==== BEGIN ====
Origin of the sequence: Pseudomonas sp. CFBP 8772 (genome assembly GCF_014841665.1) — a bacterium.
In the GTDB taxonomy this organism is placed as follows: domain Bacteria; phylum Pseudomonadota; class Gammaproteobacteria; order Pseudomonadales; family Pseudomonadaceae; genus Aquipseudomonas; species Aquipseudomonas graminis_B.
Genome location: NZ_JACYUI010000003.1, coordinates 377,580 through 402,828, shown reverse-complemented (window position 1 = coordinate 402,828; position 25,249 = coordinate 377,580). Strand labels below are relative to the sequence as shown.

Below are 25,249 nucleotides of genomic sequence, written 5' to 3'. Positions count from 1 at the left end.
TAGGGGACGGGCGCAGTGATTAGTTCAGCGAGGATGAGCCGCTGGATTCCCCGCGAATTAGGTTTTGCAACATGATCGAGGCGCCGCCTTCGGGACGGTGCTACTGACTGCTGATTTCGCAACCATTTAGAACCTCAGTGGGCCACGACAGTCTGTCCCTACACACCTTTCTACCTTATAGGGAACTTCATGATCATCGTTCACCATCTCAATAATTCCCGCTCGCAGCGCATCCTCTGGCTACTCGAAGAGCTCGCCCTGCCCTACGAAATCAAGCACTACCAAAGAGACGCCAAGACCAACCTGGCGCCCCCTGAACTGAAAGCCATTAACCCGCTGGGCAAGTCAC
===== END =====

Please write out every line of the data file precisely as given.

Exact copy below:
Origin of the sequence: Pseudomonas sp. CFBP 8772 (genome assembly GCF_014841665.1) — a bacterium.
In the GTDB taxonomy this organism is placed as follows: domain Bacteria; phylum Pseudomonadota; class Gammaproteobacteria; order Pseudomonadales; family Pseudomonadaceae; genus Aquipseudomonas; species Aquipseudomonas graminis_B.
Genome location: NZ_JACYUI010000003.1, coordinates 377,580 through 402,828, shown reverse-complemented (window position 1 = coordinate 402,828; position 25,249 = coordinate 377,580). Strand labels below are relative to the sequence as shown.

Below are 25,249 nucleotides of genomic sequence, written 5' to 3'. Positions count from 1 at the left end.
TAGGGGACGGGCGCAGTGATTAGTTCAGCGAGGATGAGCCGCTGGATTCCCCGCGAATTAGGTTTTGCAACATGATCGAGGCGCCGCCTTCGGGACGGTGCTACTGACTGCTGATTTCGCAACCATTTAGAACCTCAGTGGGCCACGACAGTCTGTCCCTACACACCTTTCTACCTTATAGGGAACTTCATGATCATCGTTCACCATCTCAATAATTCCCGCTCGCAGCGCATCCTCTGGCTACTCGAAGAGCTCGCCCTGCCCTACGAAATCAAGCACTACCAAAGAGACGCCAAGACCAACCTGGCGCCCCCTGAACTGAAAGCCATTAACCCGCTGGGCAAGTCAC